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  1. #1
    FEEL the endorphins! MrHappy's Avatar
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    Default Jetboil OK for thru-hike?

    So I have a jet-boil and I love the thing, because I do a lot of weekend-winter-camping in very cold temperatures, and the jet boil melts snow better than any MSR stoves i've tried (quite a few). Anyways, It is rather bulky, as are the fuel canisters, though not terribly heavy. Do you guys think it's suitable for a thru-hike? I'm planning on starting in January, and only cooking for the first few months when the warm food will be good for me, and then switching to all cold foods for the final months.

  2. #2
    Registered User Frolicking Dinosaurs's Avatar
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    Default

    If you decide to use the Jet-Boil, you might want to take a look at Sarbar's freezer bag cooking site.

  3. #3
    the hiker formaly known as Wonderfoot
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    I started with a Jet-Boil this year, and I love the way it works...........but it was way too hevey for me. Switched to a basic alachol stove and I love it! Light weight, and easy to use....but pratice with it first, or you'll blow through your fuel in 2 days(Opps)
    Oh, and as a side note........I love the freezer bag cooking. My mom sent me recipes from there and they were way tasty! Only draw back.......people staring you down as they eat their thousandth ramen or lipton!

    The long brown path before me leading wherever I choose............................................ ...
    Strong and content I travel the open road
    ~Walt Whitman Song of the open road

  4. #4
    GA=>ME 2007 the_iceman's Avatar
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    Default Take the Jetboil

    If you are starting early you probably want to stick with the Jetboil over the alcohol stoves. Alcohol stoves do not do so well in the cold. I am planning a Feb. 07 start and I am taking my Jetboil over alcohol or my MSR Whiper-lite for weight, convenience, and the clean burn.

    Considering the Jetboil is a cup, pot, dish, and is all self contained it in not very bulky. It is not as light as an alcohol stove that is for sure but to me well worth the few extra ounces. Sometimes you have to consider “quality-of-life” on the trail when you look at options.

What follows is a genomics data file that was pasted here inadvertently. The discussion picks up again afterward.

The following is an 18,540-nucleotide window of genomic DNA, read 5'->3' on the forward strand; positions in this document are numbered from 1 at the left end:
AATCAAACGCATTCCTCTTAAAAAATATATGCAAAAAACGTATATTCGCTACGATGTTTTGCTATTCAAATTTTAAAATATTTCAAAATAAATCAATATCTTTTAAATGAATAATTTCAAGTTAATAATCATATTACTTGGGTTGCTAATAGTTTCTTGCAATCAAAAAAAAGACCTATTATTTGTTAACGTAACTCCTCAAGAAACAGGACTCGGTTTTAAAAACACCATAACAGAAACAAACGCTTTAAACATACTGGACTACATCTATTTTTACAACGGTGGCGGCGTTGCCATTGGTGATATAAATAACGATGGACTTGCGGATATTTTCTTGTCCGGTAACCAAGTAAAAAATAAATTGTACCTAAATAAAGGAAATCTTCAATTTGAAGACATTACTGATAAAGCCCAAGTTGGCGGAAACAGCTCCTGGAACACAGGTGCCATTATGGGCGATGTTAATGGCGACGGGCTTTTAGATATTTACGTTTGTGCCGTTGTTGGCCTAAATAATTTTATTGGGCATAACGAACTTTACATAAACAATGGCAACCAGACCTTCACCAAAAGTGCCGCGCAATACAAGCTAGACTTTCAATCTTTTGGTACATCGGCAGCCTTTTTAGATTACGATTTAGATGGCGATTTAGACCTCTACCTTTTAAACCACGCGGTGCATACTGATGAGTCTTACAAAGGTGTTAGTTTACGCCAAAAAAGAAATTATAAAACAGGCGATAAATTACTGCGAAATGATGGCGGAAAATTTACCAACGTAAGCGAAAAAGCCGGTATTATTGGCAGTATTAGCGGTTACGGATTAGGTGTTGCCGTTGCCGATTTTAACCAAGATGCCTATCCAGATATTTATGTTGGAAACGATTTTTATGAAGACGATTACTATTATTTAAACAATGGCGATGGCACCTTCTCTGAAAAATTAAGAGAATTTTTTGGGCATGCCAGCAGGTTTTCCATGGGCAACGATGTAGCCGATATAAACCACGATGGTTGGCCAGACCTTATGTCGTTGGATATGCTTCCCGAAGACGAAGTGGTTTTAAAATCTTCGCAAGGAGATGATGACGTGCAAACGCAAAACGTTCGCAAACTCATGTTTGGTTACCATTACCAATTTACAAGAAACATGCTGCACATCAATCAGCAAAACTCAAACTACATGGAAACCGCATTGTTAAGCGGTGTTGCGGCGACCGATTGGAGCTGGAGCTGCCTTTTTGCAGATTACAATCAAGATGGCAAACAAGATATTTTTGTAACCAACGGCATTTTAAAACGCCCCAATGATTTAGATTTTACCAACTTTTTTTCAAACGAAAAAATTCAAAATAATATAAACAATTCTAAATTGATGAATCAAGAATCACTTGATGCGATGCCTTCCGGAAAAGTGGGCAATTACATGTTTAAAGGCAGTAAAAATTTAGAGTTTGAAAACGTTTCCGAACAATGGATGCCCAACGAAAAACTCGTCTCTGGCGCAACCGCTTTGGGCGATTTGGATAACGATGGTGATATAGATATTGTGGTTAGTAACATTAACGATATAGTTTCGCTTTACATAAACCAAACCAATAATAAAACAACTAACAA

The heaviest thing I carried was my attitude.
    Montani semper liberi - Mountaineers are always free

    Desire is the main ingredient for success

  5. #5

    Default

    Carried a jetboil the entire time during my sobo thru hike. This thing was a workhorse that never misfired once. The jetboil can take a beating. Plus it was nice to have dinner ready in a matter of minutes.

  6. #6
    Hiker Trash! WhoAh's Avatar
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    10-24-2002
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    Default

    I looked at the jetboil but am also considering the Wind Pro for the first part of my hike and switching to my Tin Man stove after the Smokies. Anyone else contemplating the Wind Pro? Don't hear too much about it on these forums.....
    WhoAh

  7. #7
    First Sergeant SGT Rock's Avatar
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    Never heard of it. Got a link?
    SGT Rock
    http://hikinghq.net

    My 2008 Trail Journal of the BMT/AT

    BMT Thru-Hikers' Guide
    -----------------------------------------

    NO SNIVELING

  8. #8

  9. #9
    First Sergeant SGT Rock's Avatar
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    Ohhh, remote canister.

    I have never used a remote canister gas stove like that.

    One stove I have looked at is the Coleman Exponent F1 Ultralight. Without all that fancy extra stuff of the JetBoil they came in close to the JetBoil performance over on BPL tests. I figure if you can get similar performance with a more "normal" pot it would be worth looking into.
    SGT Rock
    http://hikinghq.net

    My 2008 Trail Journal of the BMT/AT

    BMT Thru-Hikers' Guide
    -----------------------------------------

    NO SNIVELING

  10. #10
    Hiker Trash! WhoAh's Avatar
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    Default

    Just did some weighing of my "kitchen" including the WindPro stove, gas canister, wind screen, Ti spork, Ti Pot, cozy, lighter, Ti mug, carrying bag - and the total came to just shy of 26 oz. Gotta figure out where to shave a couple of oz off of this - might just need to re-look at my TinMan stove....

    The canister is a 4 oz one, and I am not sure yet just how many meals this will actually make - need to do a little more testing to figure that out. So far I like this stove, especially the remote canister bit as it makes the stove a whole lot stabler.
    WhoAh

  11. #11
    Hiker bigcranky's Avatar
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    The remote canister style has one potential advantage -- in very cold weather, the canister can be turned upside down to feed liquid fuel to the stove. This eliminates the major problem with canister stoves not performing well in cold weather as the fuel stops evaporating.